Synesthesia: Why Some of Us Can Taste Music and Hear the Rainbow


In recent years, you might’ve heard artists like Pharrell Williams and Kanye West self-identifying as having synesthesia—something that West says has allowed him to make "sonic paintings” and “see sound.”

But just how common is synesthesia? What is it? How does it happen? Due to synesthesia’s relative newness as an area of study, researchers are still working to find answers. 


Synesthesia is a brain condition that may link a person’s senses together in an uncommon manner. For example, sounds might be heard but also seen, or flavors that can be tasted are also visualized. As the inimitable Dr. Oliver Sacks explained to American Public Media in 2009, the effect is “almost as if there's some excessive connection, or abnormal connection between sensory areas which are normally separate.”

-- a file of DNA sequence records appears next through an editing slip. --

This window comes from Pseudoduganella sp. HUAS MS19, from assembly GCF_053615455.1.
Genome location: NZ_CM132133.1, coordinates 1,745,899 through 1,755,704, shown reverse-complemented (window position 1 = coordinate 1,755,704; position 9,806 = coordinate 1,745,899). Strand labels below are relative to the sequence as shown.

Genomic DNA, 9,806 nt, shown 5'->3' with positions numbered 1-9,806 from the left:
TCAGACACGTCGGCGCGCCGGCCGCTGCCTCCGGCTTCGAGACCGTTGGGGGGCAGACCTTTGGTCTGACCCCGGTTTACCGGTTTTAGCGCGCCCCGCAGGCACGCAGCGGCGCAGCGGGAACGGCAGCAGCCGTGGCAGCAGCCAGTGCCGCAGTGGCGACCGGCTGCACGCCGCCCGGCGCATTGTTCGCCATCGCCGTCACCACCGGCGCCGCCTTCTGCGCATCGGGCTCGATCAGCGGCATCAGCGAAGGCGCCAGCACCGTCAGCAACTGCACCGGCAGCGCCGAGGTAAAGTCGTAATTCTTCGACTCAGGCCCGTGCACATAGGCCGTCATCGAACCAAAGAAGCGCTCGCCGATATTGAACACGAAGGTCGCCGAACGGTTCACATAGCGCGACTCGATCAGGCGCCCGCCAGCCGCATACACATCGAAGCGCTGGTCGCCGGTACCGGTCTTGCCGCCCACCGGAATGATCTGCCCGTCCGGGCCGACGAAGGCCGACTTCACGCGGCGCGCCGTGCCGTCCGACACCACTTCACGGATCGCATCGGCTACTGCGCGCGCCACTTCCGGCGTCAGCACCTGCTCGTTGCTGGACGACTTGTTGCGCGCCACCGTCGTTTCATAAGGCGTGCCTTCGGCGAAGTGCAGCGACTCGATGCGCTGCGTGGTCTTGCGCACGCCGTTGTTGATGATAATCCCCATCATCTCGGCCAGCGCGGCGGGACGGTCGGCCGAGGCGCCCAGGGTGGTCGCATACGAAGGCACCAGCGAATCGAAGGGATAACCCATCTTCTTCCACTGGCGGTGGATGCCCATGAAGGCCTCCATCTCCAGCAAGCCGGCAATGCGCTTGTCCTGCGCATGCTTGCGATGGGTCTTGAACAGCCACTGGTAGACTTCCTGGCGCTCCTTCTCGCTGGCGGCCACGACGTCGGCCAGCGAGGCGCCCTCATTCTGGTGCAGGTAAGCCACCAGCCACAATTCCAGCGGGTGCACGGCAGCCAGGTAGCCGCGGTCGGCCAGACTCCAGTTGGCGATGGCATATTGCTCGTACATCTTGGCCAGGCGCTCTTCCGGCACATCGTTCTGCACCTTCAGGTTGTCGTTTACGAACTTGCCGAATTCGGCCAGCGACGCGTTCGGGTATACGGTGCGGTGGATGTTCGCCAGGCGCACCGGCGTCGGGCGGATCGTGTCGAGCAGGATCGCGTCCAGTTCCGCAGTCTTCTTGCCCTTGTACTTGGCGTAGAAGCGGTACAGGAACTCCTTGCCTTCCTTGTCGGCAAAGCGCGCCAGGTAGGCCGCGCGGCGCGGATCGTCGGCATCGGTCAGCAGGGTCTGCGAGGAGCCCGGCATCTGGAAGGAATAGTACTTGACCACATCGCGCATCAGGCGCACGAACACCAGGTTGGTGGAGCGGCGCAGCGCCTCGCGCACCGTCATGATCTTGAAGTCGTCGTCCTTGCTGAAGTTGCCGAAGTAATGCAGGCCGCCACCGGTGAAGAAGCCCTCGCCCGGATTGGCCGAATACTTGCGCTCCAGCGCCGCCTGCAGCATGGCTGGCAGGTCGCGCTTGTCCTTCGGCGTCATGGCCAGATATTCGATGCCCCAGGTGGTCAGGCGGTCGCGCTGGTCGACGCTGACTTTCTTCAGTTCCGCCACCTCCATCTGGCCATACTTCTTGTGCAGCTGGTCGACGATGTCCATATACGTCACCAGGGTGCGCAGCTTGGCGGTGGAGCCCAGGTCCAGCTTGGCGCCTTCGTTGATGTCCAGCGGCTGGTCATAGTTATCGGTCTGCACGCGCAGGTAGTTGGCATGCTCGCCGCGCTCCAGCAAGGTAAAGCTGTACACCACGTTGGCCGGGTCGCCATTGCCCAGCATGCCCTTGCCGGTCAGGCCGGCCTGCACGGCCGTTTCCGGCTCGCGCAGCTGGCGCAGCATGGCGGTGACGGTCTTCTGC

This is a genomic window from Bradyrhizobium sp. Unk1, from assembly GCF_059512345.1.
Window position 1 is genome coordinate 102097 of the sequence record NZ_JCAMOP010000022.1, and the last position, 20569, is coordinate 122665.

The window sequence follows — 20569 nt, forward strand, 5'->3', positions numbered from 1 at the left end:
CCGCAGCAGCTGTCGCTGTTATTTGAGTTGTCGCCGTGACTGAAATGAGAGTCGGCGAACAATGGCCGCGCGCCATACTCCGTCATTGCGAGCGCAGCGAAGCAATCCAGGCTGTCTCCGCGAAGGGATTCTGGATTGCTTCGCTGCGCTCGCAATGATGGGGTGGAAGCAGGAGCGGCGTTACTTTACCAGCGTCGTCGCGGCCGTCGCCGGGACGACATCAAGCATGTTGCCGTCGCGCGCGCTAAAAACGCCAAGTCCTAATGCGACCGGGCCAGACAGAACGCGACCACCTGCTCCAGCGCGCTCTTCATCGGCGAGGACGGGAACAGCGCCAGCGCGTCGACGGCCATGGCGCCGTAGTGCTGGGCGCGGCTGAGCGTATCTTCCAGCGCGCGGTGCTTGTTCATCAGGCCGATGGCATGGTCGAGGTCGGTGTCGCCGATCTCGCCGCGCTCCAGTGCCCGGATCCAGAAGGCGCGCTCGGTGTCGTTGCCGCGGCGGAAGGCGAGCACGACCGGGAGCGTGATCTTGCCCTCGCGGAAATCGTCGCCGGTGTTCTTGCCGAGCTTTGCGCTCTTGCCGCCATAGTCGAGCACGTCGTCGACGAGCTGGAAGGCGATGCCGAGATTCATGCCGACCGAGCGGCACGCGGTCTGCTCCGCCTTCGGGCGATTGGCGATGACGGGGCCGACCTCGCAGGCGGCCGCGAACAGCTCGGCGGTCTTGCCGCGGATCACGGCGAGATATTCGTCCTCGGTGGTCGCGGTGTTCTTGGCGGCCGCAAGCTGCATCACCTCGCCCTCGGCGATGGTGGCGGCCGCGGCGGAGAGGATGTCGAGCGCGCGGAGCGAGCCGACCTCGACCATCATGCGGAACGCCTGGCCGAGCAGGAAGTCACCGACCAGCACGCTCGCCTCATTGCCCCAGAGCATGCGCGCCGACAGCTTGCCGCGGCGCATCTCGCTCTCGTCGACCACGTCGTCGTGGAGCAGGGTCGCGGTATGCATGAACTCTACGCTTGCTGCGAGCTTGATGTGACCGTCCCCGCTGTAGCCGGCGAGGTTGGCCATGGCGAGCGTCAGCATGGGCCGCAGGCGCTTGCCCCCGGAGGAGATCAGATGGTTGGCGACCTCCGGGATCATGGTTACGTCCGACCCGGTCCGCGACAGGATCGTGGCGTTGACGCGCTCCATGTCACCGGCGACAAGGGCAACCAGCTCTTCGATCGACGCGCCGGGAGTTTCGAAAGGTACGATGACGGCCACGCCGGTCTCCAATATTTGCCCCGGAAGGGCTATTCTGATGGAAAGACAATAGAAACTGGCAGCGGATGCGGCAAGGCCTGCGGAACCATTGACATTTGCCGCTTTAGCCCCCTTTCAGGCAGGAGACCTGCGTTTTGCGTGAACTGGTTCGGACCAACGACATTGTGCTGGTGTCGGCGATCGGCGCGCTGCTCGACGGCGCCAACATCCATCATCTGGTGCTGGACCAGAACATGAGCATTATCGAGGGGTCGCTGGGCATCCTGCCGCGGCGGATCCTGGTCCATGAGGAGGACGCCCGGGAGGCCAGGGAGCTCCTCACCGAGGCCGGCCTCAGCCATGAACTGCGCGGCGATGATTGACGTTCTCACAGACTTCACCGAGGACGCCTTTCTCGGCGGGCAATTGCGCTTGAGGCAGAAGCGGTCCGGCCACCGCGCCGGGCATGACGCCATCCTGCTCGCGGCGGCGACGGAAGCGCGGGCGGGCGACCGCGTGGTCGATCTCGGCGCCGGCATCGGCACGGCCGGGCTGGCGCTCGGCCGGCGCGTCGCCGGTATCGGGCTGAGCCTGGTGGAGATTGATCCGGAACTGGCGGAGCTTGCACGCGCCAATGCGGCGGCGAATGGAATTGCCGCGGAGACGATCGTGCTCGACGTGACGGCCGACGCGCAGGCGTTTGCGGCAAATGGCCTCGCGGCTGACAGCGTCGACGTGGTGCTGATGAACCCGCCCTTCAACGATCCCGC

Every synesthete’s experience is different, but they generally fall into one of two types: projective or associative. Projective sensory experiences seem to present tangibly—say, a blob of red appears in the room, or the skin grows hot. Associative experiences draw to mind other concepts, moods, or memories.

The possible combinations of senses and stimuli are endless, but the most common types of synesthesia include grapheme-color synesthesia, in which numbers or letters bring about certain colors; chromesthesia, in which sounds (and often music) bring about colors; spatial sequence synesthesia, in which a person’s sense of a number is aligned in their sense of surrounding space; and number form synesthesia, which can bring up a mental map of numbers.